To best enjoy the Asklepion, make sure you wear comfortable walking shoes. Arm yourself with a good sunhat, pair of sunglasses, and sunscreen to protect yourself against the relentless Greek summer sun. Remember that even if you visit off-season, you will only benefit from having good sunglasses!
Admission and ticket information
The full-price ticket for the Asklepion, which also gives you access to the archeological site of the Roman Odeon, is 8 euros. The reduced ticket is 4 euros, available if you are over 65 (you must show some ID or passport). Admission is free for certain groups, such as children or EU students. You can see the full list of eligible for free admission here.
Consider that for a 6 euro ticket, you can get access to not only the Asklepion and the Roman Odeon, but also the Archeological Museum and the Roman Villa, so you might want to purchase that for better value for money.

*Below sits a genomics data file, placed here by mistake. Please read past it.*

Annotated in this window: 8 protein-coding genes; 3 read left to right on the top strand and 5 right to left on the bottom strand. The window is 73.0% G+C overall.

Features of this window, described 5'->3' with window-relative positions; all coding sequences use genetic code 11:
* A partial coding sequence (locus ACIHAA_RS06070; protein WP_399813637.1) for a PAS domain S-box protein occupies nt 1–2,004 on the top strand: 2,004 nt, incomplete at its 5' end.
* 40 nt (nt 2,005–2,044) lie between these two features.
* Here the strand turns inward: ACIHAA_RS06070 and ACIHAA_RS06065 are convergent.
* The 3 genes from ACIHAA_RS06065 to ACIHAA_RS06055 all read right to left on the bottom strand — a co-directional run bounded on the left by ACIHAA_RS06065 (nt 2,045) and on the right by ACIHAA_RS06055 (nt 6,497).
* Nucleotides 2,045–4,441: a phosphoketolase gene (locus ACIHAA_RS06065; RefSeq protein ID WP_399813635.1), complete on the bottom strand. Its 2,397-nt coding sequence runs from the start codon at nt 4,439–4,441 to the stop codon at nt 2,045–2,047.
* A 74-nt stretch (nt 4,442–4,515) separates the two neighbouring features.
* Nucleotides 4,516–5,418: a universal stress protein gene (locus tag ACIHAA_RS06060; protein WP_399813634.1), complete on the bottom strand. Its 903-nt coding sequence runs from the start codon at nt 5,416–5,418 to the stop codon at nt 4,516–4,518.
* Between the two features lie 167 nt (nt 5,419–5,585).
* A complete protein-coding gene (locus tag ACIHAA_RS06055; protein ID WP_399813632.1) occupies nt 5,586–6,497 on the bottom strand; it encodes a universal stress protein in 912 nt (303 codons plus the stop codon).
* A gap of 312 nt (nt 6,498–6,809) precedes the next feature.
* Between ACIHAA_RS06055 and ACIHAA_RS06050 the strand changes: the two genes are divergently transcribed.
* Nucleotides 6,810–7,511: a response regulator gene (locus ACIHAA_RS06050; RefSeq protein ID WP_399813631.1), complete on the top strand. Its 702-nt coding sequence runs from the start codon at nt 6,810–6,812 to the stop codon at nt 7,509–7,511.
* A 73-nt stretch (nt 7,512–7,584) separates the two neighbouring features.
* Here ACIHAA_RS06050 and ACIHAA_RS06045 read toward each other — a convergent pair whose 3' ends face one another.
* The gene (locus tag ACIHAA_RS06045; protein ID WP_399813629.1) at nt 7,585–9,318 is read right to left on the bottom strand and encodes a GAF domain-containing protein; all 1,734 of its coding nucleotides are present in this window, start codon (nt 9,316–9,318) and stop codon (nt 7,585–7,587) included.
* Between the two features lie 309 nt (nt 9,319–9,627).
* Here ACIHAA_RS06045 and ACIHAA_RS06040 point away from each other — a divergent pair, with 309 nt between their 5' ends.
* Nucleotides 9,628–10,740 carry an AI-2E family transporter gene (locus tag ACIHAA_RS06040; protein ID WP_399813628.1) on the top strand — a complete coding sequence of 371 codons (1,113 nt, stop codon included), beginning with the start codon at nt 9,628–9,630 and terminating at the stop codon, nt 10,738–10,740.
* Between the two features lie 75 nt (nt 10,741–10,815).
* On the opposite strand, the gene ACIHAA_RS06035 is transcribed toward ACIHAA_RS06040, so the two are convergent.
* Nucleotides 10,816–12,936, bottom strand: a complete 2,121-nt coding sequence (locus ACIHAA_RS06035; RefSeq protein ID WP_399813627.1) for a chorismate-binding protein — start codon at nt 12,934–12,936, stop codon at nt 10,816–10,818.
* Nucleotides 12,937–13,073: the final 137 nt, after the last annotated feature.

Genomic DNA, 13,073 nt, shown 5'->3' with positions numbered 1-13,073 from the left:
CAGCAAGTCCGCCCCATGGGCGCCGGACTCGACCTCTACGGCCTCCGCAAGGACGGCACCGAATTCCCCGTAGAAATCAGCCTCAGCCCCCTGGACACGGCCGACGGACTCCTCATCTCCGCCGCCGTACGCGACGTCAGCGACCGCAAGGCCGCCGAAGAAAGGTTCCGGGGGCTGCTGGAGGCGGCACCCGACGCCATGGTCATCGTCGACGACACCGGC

Even if you don’t belong to any of these categories, you can be granted free admission on the following days:
- March 6 (Melina Merkouri Day)
- April 18 (International Monuments Day)
- May 18 (International Museums Day)
- The last weekend of September (European Heritage Days)
- October 28 (National “No” Day)
- Every first Sunday from November 1st to March 31st
The standard visiting hours for the Asklepion are from 8 am to 5 pm, Monday through Sunday. Remember that the last admission is at 4:30 pm, with 30 minutes on the clock for you to explore the site.
The site is fully accessible to people with mobility issues.
The mythology of Asklepion
The Asklepion was a medical center and a place of worship of the ancient Greek god of medicine, Asclepius, whose name was given to it.